"We're just waiting for a customer to walk in," said Guadalupe Morales just before the lunch rush on Monday. Morales has been with the McDonald's along I-35 in the Capital Plaza for 14 years and now serves as the store manager.
Morales got creative behind the counter. Instead of adding up the totals she suggested alternative ways of paying with lovin'. From hugs and high-fives to selfies and even dancing all were acceptable forms of payment. The customers were randomly selected to pay with lovin'.
"My total is telling me that you are going to have to dance. That's the total you'll have to pay me," said Morales.
"I danced to get a free meal," said Hortencia Dominguez, 17.
"Seeing their smile and how they react is amazing and beautiful," said Morales.
"I thought it was a game or a trick you know on the bloopers," said Johnny Ybarra who high-fived Morales for his meal.
McDonald's is banking on a different kind of payment with the new Choose Love campaign. The Pay with Lovin' Super Bowl commercial launched the campaign. 2014 proved to be a challenging year for the company's bottom line according to the CEO with slumping sales and growing competition.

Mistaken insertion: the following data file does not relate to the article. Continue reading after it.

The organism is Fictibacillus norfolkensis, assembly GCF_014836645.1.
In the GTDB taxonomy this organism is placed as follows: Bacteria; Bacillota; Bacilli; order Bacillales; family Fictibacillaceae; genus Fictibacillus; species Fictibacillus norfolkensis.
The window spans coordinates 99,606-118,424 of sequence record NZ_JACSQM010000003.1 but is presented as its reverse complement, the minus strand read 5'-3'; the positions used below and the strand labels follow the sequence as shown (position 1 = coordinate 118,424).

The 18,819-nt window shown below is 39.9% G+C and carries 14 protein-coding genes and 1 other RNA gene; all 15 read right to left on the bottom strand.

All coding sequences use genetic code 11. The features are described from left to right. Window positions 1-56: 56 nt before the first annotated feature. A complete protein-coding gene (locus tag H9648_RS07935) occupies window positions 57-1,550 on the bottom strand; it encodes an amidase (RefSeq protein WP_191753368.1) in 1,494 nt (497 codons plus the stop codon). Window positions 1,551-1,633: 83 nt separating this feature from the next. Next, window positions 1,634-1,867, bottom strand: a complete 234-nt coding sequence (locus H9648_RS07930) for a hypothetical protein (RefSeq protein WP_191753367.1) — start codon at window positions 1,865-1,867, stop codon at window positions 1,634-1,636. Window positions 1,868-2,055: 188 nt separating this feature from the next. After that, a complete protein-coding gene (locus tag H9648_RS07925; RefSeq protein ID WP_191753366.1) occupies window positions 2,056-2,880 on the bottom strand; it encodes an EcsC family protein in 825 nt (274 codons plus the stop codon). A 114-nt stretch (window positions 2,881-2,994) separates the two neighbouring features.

"Doing nice things obviously with a lot going on in our world just brings us back to those heartfelt moments," said Herman Ustariz who owns four Austin area McDonald's.
"Your total tells me you need to call someone and tell them you love them," said Morales to customer Fred Ellison. Ellison called his girlfriend.
"It makes our employees happy and it rubs off," said Ustariz.
"I might hit the lottery today," said Ellison.
More than 1 million people across the country will pay with lovin' before Valentine's Day.
"Go around and share love," said Morales to a customer.